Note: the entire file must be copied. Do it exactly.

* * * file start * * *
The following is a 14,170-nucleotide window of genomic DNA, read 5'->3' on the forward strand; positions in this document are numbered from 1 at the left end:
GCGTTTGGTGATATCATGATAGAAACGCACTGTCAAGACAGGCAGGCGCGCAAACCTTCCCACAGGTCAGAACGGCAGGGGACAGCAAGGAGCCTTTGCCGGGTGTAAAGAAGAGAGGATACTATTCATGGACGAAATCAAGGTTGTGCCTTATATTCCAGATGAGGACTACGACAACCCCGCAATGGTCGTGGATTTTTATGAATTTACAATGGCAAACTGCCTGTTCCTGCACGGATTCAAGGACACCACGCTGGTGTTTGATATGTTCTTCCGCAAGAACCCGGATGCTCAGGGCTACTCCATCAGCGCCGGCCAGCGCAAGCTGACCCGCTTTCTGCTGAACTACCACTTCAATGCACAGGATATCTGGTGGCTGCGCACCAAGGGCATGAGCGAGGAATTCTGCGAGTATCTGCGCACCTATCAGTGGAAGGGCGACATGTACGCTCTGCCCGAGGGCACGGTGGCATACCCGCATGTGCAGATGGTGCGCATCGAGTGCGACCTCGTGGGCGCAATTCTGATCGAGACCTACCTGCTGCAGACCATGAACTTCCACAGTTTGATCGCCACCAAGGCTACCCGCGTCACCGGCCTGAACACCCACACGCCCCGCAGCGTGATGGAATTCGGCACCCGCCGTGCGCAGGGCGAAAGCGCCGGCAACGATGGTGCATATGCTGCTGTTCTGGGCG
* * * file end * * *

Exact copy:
The following is a 14,170-nucleotide window of genomic DNA, read 5'->3' on the forward strand; positions in this document are numbered from 1 at the left end:
GCGTTTGGTGATATCATGATAGAAACGCACTGTCAAGACAGGCAGGCGCGCAAACCTTCCCACAGGTCAGAACGGCAGGGGACAGCAAGGAGCCTTTGCCGGGTGTAAAGAAGAGAGGATACTATTCATGGACGAAATCAAGGTTGTGCCTTATATTCCAGATGAGGACTACGACAACCCCGCAATGGTCGTGGATTTTTATGAATTTACAATGGCAAACTGCCTGTTCCTGCACGGATTCAAGGACACCACGCTGGTGTTTGATATGTTCTTCCGCAAGAACCCGGATGCTCAGGGCTACTCCATCAGCGCCGGCCAGCGCAAGCTGACCCGCTTTCTGCTGAACTACCACTTCAATGCACAGGATATCTGGTGGCTGCGCACCAAGGGCATGAGCGAGGAATTCTGCGAGTATCTGCGCACCTATCAGTGGAAGGGCGACATGTACGCTCTGCCCGAGGGCACGGTGGCATACCCGCATGTGCAGATGGTGCGCATCGAGTGCGACCTCGTGGGCGCAATTCTGATCGAGACCTACCTGCTGCAGACCATGAACTTCCACAGTTTGATCGCCACCAAGGCTACCCGCGTCACCGGCCTGAACACCCACACGCCCCGCAGCGTGATGGAATTCGGCACCCGCCGTGCGCAGGGCGAAAGCGCCGGCAACGATGGTGCATATGCTGCTGTTCTGGGCG